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Long title. Anyway, I haven't been able to find an answer to this question.

I know the password to the RAR file, I locked it myself, but now all I want to do is remove the password because it's too much of a pain in the butt to type it in every time. Is there a way to do this in WinRAR or an equivalent program? The only thing I knew to do was to extract it, then create a new RAR without the password.

It's not a life-or-death issue, but it would be nice to know. Thanks for your time!

EDIT: I just saw a bunch of related questions that appear to ask the same thing. The only solution I saw was using a DOS command to yadda yadda yadda. Here it is: How to remove password protection from compressed files

Is there an easier way? Thanks again!

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2  
First, those aren't DOS commands, they're just running programs with some command-line arguments. Second, all those commands do are extract the archive, delete it, and re-compress the files again. This is the only way to do what you want, see my answer below. –  Breakthrough Aug 30 '11 at 14:50
    
What @Breakthrough said - that's just unpacking and repacking them, it even says so explicitly. This is the only way to do it. –  Shinrai Aug 30 '11 at 14:51
    
Thanks, guys! I see now. I didn't check it out thoroughly. –  Abluescarab Aug 31 '11 at 3:11
    
It's good that you're writing it's a "nice to know" question, because in the time it took you to write this you could've unpacked/repacked ;-) –  Jan Doggen May 17 '13 at 8:28

4 Answers 4

up vote 12 down vote accepted

Out of the box, no, you can not. Version 3 of the RAR file format (implemented first in WinRAR 2.9) encrypts the actual data itself, as well as the file headers (if requested) using AES-128 encryption. With just WinRAR, it is impossible to simply "remove" the password from an archive, since the data itself is encrypted with the password.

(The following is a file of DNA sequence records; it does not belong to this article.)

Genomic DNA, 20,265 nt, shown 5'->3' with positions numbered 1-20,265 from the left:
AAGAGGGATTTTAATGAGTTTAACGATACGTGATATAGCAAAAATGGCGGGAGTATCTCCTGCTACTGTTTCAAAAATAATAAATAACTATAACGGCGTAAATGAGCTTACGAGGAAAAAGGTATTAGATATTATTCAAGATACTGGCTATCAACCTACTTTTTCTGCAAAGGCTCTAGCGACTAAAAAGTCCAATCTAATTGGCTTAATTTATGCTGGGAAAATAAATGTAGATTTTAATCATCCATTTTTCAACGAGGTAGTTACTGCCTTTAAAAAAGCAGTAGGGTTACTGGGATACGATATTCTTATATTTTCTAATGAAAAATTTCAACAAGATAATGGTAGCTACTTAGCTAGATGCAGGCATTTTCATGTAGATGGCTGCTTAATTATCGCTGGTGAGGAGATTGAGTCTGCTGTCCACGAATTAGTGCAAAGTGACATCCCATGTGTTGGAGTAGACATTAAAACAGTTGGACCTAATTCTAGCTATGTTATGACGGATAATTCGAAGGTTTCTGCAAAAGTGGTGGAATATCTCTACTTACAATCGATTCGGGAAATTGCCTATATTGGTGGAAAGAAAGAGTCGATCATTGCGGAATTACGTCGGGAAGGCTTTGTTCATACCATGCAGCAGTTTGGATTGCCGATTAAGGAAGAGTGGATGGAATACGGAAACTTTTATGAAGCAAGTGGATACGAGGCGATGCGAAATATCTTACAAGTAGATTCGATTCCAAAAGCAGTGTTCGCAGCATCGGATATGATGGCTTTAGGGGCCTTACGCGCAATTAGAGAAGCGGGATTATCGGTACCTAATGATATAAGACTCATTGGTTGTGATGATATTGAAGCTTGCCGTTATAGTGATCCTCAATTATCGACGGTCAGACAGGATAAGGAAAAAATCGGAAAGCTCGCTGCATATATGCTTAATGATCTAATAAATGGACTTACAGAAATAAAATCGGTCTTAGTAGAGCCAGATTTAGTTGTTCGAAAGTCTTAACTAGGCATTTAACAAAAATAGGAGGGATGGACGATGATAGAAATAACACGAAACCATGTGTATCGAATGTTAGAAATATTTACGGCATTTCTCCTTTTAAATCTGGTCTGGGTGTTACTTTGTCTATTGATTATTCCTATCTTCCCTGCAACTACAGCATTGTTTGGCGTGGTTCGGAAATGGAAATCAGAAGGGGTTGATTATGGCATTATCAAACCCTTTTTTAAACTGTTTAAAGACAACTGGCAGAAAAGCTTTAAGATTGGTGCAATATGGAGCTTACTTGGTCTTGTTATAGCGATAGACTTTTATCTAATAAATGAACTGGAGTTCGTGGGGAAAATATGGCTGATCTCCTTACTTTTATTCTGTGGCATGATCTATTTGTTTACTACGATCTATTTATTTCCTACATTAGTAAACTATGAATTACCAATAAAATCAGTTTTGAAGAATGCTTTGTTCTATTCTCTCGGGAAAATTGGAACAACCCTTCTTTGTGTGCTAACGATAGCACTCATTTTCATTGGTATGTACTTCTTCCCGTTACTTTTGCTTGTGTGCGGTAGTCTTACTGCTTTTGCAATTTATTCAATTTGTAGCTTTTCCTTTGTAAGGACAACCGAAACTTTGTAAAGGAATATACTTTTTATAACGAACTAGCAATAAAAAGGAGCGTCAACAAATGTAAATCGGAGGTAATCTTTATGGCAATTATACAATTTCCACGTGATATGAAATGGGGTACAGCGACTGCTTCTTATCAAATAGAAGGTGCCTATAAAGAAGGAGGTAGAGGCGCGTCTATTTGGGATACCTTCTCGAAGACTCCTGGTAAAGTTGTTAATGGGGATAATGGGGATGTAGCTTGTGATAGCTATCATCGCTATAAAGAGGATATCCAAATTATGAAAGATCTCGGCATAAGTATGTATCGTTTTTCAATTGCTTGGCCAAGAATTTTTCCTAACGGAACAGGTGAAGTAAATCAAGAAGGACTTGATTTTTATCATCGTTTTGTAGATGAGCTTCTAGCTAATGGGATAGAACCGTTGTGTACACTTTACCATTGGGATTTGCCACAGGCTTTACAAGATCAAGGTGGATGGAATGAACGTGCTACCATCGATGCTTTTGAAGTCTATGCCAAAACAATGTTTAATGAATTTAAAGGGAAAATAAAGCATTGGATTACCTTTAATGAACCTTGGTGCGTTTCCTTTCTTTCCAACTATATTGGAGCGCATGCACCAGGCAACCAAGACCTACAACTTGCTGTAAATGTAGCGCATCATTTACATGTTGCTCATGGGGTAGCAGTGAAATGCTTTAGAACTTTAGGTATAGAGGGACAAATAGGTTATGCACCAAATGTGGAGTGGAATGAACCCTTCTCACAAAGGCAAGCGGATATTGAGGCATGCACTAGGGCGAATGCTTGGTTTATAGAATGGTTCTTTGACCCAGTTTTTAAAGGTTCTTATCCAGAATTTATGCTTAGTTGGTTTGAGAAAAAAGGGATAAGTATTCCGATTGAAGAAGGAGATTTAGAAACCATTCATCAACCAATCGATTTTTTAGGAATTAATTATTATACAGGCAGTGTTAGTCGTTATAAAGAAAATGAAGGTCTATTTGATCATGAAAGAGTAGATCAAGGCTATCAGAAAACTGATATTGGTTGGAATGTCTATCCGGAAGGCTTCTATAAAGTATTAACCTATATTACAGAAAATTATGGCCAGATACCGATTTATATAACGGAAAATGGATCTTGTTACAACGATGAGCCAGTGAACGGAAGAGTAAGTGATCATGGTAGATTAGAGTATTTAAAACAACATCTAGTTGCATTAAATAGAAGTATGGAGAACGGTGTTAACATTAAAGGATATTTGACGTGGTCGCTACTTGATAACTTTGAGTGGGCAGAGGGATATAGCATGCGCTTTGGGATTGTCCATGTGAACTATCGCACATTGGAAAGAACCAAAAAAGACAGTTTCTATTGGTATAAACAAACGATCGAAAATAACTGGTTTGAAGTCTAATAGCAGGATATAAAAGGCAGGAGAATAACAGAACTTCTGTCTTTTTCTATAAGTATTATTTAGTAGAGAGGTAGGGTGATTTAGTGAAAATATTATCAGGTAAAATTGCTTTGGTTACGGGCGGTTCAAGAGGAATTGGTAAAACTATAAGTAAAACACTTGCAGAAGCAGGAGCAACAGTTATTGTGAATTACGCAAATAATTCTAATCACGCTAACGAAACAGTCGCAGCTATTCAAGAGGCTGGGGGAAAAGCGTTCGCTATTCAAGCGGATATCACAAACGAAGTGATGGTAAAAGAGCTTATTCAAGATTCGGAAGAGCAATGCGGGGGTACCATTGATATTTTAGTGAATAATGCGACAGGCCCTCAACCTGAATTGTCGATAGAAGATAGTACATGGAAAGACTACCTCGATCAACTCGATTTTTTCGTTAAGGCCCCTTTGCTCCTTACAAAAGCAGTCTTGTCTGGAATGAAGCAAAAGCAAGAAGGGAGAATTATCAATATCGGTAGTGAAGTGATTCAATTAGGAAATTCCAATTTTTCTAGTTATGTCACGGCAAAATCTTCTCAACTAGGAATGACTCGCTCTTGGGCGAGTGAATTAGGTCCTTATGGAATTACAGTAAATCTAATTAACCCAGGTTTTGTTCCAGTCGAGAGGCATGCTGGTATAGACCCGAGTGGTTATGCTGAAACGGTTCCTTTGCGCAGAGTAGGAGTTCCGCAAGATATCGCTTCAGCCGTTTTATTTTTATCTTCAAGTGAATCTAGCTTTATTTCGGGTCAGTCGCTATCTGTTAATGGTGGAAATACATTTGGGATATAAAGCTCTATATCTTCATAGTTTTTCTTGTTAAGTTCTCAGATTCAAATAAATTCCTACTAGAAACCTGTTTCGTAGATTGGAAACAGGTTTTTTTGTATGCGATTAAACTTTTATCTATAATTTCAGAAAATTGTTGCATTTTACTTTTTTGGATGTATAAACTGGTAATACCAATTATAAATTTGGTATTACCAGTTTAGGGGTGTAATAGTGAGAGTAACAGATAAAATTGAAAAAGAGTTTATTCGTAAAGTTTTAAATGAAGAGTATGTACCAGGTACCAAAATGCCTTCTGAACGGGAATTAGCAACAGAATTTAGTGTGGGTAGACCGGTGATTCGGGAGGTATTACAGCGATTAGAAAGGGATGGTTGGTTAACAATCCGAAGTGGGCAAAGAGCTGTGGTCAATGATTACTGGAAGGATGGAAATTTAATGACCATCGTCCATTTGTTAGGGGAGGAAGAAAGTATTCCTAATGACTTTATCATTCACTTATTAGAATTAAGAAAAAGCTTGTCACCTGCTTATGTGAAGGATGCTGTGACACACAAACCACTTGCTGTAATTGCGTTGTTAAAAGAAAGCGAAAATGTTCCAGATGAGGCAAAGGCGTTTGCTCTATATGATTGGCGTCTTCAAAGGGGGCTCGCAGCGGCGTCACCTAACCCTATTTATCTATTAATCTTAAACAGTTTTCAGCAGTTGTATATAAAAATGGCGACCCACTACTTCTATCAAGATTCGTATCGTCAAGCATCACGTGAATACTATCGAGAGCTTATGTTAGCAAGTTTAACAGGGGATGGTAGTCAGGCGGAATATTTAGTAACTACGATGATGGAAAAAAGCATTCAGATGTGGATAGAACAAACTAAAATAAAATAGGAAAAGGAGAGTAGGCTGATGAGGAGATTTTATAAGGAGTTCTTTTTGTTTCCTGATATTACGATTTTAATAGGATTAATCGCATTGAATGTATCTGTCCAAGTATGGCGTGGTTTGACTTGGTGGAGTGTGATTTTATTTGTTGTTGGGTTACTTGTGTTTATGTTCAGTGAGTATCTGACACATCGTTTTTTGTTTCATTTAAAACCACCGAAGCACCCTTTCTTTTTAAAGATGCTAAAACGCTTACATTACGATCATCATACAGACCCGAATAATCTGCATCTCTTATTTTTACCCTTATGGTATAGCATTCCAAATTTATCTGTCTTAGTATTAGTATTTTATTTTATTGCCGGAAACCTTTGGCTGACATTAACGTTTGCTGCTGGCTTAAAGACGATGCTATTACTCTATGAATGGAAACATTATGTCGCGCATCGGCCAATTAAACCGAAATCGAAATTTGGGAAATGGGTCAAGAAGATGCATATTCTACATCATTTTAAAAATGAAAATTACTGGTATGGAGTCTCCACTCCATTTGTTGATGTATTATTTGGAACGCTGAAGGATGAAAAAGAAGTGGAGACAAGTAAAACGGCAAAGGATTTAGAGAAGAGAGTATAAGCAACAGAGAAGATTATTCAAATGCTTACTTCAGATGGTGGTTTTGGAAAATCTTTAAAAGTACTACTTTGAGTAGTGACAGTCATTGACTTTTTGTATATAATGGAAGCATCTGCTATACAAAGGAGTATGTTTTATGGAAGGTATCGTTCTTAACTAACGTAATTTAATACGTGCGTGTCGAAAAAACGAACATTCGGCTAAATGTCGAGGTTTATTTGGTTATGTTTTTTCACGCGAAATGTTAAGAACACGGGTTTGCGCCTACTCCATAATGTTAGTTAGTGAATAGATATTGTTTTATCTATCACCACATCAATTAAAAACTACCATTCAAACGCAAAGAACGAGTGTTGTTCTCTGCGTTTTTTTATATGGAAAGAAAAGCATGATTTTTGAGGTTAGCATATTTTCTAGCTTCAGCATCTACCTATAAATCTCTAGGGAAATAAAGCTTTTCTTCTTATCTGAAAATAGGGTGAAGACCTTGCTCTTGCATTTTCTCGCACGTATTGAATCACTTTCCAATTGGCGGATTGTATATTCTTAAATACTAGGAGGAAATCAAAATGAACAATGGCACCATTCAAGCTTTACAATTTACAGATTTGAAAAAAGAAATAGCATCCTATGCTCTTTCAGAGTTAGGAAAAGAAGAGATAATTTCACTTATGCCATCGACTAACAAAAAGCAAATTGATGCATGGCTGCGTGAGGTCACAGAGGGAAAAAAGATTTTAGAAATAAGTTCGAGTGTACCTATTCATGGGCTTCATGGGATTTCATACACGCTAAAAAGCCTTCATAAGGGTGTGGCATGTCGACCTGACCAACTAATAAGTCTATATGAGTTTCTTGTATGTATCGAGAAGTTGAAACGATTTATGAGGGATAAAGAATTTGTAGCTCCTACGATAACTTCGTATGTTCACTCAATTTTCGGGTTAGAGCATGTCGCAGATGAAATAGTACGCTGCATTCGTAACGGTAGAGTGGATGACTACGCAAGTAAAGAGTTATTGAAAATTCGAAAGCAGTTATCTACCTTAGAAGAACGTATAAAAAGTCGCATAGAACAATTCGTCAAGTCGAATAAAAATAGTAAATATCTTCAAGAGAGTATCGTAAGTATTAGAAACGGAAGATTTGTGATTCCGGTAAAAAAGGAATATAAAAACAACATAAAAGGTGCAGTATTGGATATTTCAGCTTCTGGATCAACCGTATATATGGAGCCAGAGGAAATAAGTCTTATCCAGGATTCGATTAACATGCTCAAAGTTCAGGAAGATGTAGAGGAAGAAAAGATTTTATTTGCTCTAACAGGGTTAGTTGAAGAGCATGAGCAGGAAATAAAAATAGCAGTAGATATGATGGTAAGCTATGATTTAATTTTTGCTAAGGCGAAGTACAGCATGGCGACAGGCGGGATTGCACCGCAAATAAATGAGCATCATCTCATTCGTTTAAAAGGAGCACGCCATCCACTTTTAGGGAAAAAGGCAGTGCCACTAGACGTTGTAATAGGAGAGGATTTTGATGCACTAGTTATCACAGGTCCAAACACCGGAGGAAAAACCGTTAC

You could make a quick batchfile implementing a "remove password" feature, which could simply unrar the archive, and then re-compress the files without a password.


Technically, the data is compressed before being encrypted. This indicates that, given enough knowledge of the RAR file format itself, one could create a tool to AES-decrypt the datastream of the compressed files, and then save it into a new RAR archive. It should be noted, however, that this requires extensive knowledge of the file format itself.

Given the number of open-source tools that support password-protected RAR files (e.g. unar), one could learn how to do this by reading existing source code, and then using the decrypted, but still compressed, bitstream to generate a new RAR archive. However, this is far from a trivial task, as you would then have to rebuild the RAR header manually as well (or at least ensure the file format's compatibility).

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No, logically, it should be possible to decrypt the data without decompressing it, because it's encrypted compressed data, not compressed encrypted data. (the latter is fundamentally impossible, due to entropy increases from encryption). It's just an obscure enough thing to want to do that it's omitted. –  Random832 Aug 30 '11 at 18:00
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Right. If he had just PGP encrypted the RAR, he could have easily decrypted it without recompressing it. –  smackfu Aug 30 '11 at 20:57
    
Well, thanks for explaining it! It's rather disappointing, because I honestly believe this should be a feature, but I suppose not enough people want this feature to justify including it. –  Abluescarab Aug 31 '11 at 3:20
    
@Random832 yes sorry, I see that was poorly worded now. I updated the answer just now to hopefully get my thoughts across a bit more clear. After further research, this does to be technically possible given enough knowledge of the RAR format... Although as you said, obscure enough to be omitted (not to mention the proprietary nature of the RAR format complicates things). However, if anyone does want to get into it, I provided a link to an example open-source tool (unar) which can decrypt encrypted RAR archives. –  Breakthrough Aug 2 '13 at 13:34

You have to decompress and then recompress into a new RAR file. Then simply delete the old encrypted file and you've got yourself a fresh new RAR package without the unneeded password.

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Or you can open the archive then rightclick on the file and choose "set default password" and then enter the password, this way you will never have to enter the password again anytime you want to open the file.

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Create a new unprotected RAR file (e.g. containing an empty folder), then open the old protected one.

Now drag the files into the new unprotected RAR. No extracting needed.

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protected by Breakthrough Aug 2 '13 at 13:35

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